Groups renew agreement to protect unique Tahoe flower
November 6, 2013
Although the winter snow has begun to cover ground vegetation, Tahoe yellow cress advocates will continue their preservation efforts.
The Tahoe yellow cress is on the endangered species lists from the California Department of Fish and Wildlife and Nevada Department of Wildlife.
It only grows on the shores of Lake Tahoe, according to Meyers independent research botanist Allison Stanton, who has been studying the species since 2002.
Recently, the Adaptive Management Working Group Partners, an organization that oversees protection of the species, renewed its 10-year memorandum of understanding with 13 environmental organizations in the Lake Tahoe Basin, including the Tahoe Regional Planning Agency, League to Save Lake Tahoe and federal agencies.
Officials said the flower may be placed on the U.S. endangered species list in a few years.
"In the last few years, we've switched our focus, and we're encouraging homeowners and people to practice conservation of the Tahoe Yellow Cress," Nevada Tahoe Conservation District environmental scientist Dana Olson said. "We're trying to find environments for the plant to thrive. The two major factors are the lake level and also recreation.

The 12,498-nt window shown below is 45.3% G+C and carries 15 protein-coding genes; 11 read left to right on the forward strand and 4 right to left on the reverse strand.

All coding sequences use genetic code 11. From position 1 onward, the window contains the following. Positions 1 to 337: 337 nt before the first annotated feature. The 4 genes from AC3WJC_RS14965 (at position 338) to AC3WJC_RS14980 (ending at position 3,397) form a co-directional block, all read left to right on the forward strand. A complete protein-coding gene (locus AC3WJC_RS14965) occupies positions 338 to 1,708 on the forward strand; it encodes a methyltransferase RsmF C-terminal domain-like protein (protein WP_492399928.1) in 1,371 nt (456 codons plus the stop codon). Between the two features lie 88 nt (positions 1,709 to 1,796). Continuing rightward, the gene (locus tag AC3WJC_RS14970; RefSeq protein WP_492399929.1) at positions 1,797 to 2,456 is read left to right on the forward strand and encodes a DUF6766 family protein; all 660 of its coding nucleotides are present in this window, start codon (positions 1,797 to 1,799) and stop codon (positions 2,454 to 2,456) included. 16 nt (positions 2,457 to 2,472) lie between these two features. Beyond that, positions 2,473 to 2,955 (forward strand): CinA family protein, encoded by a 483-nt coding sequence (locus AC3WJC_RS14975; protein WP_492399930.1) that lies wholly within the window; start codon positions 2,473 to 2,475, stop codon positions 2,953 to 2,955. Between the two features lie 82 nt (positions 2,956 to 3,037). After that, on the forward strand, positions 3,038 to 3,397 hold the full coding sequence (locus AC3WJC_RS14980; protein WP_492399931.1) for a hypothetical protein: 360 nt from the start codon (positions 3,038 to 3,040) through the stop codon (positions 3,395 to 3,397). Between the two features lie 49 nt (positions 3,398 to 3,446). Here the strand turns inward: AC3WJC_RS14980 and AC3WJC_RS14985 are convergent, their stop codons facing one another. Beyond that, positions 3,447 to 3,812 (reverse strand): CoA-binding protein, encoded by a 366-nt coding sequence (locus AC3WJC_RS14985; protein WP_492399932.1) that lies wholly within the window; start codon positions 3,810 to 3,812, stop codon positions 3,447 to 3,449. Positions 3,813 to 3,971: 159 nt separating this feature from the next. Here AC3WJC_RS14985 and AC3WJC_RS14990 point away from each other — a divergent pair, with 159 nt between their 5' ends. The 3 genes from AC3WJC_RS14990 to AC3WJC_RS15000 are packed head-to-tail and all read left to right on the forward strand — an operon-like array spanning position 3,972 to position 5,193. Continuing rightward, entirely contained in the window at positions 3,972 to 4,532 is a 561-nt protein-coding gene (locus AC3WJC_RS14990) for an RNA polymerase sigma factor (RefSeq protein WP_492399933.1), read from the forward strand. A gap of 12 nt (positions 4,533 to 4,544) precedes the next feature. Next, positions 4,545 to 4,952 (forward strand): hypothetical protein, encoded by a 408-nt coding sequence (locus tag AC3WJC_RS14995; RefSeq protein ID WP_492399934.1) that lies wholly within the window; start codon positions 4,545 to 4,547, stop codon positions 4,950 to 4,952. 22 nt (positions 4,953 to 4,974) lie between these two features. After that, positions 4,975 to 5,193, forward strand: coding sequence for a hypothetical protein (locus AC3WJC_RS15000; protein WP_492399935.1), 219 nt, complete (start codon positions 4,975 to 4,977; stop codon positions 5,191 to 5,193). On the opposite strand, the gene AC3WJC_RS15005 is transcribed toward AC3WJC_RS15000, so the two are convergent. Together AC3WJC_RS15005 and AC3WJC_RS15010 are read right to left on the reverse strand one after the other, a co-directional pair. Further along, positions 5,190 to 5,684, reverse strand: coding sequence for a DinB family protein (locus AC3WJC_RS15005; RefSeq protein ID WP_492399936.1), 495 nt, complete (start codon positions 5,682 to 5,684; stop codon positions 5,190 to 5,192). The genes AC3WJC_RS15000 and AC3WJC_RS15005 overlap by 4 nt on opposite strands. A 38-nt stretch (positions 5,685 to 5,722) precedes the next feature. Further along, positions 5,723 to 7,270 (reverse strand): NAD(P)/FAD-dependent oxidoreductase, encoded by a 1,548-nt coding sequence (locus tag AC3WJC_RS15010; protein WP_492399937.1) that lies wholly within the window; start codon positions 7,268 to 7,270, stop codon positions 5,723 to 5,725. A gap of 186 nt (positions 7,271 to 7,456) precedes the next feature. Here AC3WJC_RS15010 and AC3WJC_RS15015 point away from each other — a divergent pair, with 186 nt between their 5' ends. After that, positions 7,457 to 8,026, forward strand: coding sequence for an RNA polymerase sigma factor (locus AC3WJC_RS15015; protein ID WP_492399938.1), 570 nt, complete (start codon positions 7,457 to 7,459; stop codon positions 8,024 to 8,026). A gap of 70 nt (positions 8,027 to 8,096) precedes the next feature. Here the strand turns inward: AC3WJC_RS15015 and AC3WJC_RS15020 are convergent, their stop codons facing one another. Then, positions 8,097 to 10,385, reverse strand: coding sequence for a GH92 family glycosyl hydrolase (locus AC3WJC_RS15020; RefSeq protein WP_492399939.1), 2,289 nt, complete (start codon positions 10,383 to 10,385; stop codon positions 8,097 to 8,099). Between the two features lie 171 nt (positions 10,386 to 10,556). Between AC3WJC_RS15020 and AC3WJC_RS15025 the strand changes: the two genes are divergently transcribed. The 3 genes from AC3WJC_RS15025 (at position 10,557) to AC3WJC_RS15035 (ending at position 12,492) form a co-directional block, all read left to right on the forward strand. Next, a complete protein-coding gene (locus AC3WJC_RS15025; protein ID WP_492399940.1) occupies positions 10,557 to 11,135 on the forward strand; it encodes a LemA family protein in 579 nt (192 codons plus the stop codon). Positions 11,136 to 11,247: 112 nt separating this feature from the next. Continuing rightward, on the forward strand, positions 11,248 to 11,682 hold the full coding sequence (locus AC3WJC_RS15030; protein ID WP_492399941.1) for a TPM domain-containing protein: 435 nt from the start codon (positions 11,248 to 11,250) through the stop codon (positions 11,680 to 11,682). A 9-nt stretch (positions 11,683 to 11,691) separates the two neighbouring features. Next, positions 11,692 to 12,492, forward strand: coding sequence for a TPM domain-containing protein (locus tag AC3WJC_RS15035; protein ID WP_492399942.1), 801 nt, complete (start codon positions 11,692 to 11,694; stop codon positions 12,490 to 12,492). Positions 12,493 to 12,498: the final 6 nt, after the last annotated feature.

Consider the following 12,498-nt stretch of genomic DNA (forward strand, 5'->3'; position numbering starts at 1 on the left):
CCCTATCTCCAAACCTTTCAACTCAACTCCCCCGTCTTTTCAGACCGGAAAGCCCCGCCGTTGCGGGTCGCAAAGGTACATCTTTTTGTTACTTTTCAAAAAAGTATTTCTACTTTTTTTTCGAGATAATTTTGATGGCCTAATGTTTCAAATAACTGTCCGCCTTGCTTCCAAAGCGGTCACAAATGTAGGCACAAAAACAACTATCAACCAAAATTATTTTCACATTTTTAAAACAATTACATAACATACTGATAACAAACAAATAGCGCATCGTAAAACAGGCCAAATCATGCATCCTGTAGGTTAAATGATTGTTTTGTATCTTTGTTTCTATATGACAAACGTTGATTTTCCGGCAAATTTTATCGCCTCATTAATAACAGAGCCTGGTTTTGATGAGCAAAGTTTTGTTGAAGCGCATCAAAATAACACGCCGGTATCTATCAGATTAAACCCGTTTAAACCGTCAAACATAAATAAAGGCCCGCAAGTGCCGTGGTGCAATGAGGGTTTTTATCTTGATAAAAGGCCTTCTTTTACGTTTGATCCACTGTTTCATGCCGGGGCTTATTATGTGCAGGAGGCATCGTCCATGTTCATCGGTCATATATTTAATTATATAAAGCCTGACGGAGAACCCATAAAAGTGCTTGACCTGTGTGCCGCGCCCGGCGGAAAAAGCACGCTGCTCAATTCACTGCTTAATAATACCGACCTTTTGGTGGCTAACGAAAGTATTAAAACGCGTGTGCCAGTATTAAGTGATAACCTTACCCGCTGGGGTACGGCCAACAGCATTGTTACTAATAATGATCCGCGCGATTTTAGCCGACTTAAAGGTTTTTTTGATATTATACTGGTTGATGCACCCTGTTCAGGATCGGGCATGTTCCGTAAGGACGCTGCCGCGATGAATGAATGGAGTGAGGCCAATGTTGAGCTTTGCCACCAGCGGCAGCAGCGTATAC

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"Because the species only grows on the beaches, it has a small area that it is able to survive in; that's a determinant of how it survives."
Olson said there are about 60 basin sites were the flower is most prevalent. She said in the 1990s there were only a "handful" of sites.
Lake levels and water table levels can have drastic effects on the flower, depending on all environmental factors, Olson said.
Stanton stated in an email that high lake levels between 1996 and 2000 pushed the flower to the brink of extinction. Maintaining biodiversity by saving the flower within the basin is critical to the ecosystem's health, Olson said.
"Biodiversity is the No. 1 goal, that and not losing a unique plant to Tahoe," Olson said. "We can't cause the extinction because we're haphazard and allow it to die."
Even so, Olson said there are not many outlets for financial assistance in the pursuit to protect the flower.
"Right now, there's not a lot of funding to work with this plant," Olson said. "We're working with a conservation strategy in order to make people aware of Tahoe yellow cress and find potential habitats."
Olson said there are seed banks that help preserve the species in case its numbers fall drastically. Also, she said organizations are trying to make more "enclosures," or restricted areas, in order for the plant to flourish undisturbed.
"California Tahoe Conservancy is redoing the enclosures so (the plant) can have a large population in the lake," Olson said.
For information, visit http://www.tahoe yellowcress.org/research.
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